If the Cold War shivers induced by the films above have become familiar of late due to certain current events, you might be interested in another Roxie event on Mon/14 only. Then, the big auditorium will show Sundance award-winning 2020 documentary The Earth Is As Blue As An Orange. It’s Kyiv native Iryna Tsilyk’s portrait of a single mother and her four children living in a literal siege state well before the latest, more grandly scaled Russian military incursion. All proceeds will go to Razom Emergency Response, which is directing aid (particularly medical supplies) to the Ukraine in coordination with other humanitarian organizations. More info here.
For those disinclined to brave The Batman’s lines (or those for just-opening Pixar feature Turning Red), there are several enterprising and eccentric alternatives amongst new arrivals to both theaters and streaming this weekend:
All My Friends Hate Me
Slipping into the Opera Plaza without much fanfare this Fri/11 is British TV director Andrew Gaynord’s first big-screen feature, which also played SF Indiefest last month. It’s a nicely deadpan black comedy in which Pete (Tom Stourton), the birthday boy attending a country-estate reunion of college friends in his honor, begins to fear he is the object of some cruel practical joke.
The ominous wrong notes start being hit even before he arrives at the imposing country estate secured for the weekend, until Pete feels he is being subjected to the death of a thousand small (and some not-so-small) cuts. Written by the lead actor and fellow thespian Tom Palmer, it’s an effectively discomfiting mix of social satire and paranoid thriller—marred only by a climactic turnabout in plot logic that I just couldn’t buy.
A not-dissimilar sense that “something is off here” is the whole impetus for this debut feature by director Rob Schroeder and writer Conor Stechschulte. It starts simply enough, with Glen (Vincent Kartheiser of “Mad Men”) experiencing a suspicious road accident that all too conveniently leads to him being taken in by some awfully friendly locals (Bob Stephenson, Chelsea Lopez). But none of this is just as it seems. Eventually we see that Glen is a subject under the dubious “care” of a medical researcher (Tunde Adebimpe) and a trauma counselor (Breeda Wool). Women keep becoming pregnant, including the much-younger mistress (Rainey Qualley) of a politician (Chris Gartin).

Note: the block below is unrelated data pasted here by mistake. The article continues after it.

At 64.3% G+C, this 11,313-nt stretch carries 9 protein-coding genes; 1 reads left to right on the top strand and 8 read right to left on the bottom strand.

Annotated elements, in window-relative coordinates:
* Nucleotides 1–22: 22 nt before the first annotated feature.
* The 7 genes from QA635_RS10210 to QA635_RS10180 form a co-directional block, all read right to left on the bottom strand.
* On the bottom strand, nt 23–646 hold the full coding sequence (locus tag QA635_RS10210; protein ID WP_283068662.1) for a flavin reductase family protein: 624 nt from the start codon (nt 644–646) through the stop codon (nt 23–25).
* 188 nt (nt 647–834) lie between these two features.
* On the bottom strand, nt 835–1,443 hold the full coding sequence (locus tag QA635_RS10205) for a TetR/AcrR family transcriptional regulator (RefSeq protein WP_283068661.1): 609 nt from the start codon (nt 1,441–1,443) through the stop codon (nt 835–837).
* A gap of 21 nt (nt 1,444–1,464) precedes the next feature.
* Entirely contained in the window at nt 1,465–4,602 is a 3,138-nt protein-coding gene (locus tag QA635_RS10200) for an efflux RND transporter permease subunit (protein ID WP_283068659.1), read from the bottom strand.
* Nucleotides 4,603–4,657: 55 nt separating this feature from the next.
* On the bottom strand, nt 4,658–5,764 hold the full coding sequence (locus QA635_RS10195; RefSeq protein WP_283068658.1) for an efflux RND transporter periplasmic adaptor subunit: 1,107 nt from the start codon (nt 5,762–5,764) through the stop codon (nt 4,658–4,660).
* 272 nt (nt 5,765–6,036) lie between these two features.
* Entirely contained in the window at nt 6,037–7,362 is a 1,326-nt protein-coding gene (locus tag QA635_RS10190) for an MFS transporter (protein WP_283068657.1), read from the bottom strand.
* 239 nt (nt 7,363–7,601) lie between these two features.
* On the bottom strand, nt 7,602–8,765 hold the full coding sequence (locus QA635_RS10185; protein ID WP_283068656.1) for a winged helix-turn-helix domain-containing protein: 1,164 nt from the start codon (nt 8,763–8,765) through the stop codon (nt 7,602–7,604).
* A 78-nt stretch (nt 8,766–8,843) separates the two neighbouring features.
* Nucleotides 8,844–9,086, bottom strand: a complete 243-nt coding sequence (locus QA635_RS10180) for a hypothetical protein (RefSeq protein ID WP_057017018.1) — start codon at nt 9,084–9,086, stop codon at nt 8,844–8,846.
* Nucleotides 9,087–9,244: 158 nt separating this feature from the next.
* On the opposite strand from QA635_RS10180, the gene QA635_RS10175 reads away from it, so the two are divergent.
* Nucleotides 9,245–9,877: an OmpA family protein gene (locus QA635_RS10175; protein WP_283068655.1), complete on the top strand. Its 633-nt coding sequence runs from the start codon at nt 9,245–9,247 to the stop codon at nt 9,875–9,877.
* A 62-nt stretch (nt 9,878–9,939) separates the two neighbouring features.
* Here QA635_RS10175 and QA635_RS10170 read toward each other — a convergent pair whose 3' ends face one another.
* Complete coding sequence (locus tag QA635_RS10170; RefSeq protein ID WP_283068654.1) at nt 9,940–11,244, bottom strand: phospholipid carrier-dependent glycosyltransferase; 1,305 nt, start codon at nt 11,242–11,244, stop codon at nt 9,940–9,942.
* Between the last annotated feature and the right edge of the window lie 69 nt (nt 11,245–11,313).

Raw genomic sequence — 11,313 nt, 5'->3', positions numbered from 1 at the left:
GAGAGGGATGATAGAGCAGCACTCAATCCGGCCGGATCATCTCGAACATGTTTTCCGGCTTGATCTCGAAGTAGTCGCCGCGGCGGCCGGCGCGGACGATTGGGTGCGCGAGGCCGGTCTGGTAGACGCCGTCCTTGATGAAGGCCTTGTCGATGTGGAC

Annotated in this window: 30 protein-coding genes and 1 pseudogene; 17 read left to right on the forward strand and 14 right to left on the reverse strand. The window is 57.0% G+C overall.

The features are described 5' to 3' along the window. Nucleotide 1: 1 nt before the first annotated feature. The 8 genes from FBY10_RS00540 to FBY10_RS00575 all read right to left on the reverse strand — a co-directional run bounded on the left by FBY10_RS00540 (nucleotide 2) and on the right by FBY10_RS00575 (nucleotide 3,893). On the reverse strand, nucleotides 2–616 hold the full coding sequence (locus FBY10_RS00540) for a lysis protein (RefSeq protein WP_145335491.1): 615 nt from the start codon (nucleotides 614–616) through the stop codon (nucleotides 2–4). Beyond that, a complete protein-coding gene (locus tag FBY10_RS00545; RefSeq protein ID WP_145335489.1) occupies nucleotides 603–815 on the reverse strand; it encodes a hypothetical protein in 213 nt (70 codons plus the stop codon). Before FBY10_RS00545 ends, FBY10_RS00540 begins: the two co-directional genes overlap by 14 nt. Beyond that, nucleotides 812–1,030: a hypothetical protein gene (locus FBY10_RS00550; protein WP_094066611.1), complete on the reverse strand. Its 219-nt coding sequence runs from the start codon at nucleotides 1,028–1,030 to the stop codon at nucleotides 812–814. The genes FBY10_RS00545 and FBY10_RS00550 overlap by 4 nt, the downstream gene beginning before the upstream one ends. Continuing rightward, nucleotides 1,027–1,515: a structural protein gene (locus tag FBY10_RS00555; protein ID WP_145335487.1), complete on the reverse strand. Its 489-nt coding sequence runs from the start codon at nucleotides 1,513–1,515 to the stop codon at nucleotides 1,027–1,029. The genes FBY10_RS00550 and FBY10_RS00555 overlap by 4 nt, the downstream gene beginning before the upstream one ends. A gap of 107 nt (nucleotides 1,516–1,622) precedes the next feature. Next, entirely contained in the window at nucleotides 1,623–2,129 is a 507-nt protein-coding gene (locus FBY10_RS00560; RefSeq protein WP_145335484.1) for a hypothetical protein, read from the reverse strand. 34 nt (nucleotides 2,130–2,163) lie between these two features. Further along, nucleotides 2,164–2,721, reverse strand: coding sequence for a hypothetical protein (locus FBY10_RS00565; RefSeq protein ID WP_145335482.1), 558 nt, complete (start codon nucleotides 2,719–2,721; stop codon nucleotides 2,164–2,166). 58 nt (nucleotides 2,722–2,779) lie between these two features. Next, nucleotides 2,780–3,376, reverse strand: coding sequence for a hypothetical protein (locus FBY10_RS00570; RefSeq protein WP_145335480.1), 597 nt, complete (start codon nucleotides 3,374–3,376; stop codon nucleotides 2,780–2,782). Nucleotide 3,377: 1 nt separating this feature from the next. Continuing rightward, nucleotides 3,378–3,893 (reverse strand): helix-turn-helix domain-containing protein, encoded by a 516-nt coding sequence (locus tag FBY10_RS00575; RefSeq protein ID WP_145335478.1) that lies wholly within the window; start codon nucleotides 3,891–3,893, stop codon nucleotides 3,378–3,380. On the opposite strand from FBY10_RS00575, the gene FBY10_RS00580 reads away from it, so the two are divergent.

For a long time we are deliberately mystified, as time blurs, reality is called into question, and certain roles turn out to be role-plays. But rest assured the puzzle-pieces do eventually snap together, turning a somewhat dry if droll narrative experiment (adapted from the scenarist’s own graphic novel) into a rewardingly ingenious construct. It’s a sort of lo-fi indie spin on the politically charged, sardonic diabolical-conspiracy terrain of The Manchurian Candidate, a movie that looks more prescient with each passing year. Magnet is releasing Ultrasound to limited theaters and On Demand platforms Fri/11.
Likewise playing with viewer expectations of any straightforward storytelling or genre pigeonhole is Berkeley-based director Nicolas Pereda’s short, barbed latest feature. Luisa (Luisa Pardo) and Paco (Francisco Barreiro) are actors visiting her family in a dusty Mexican backwater where everything feels a little off-kilter, a faintly hostile challenge—whether it’s buying cigarettes (sorry, the whole town is out) or going to a bar where Luisa’s relatives insist Paco “do a scene,” as if acting were a party trick that can be done on command.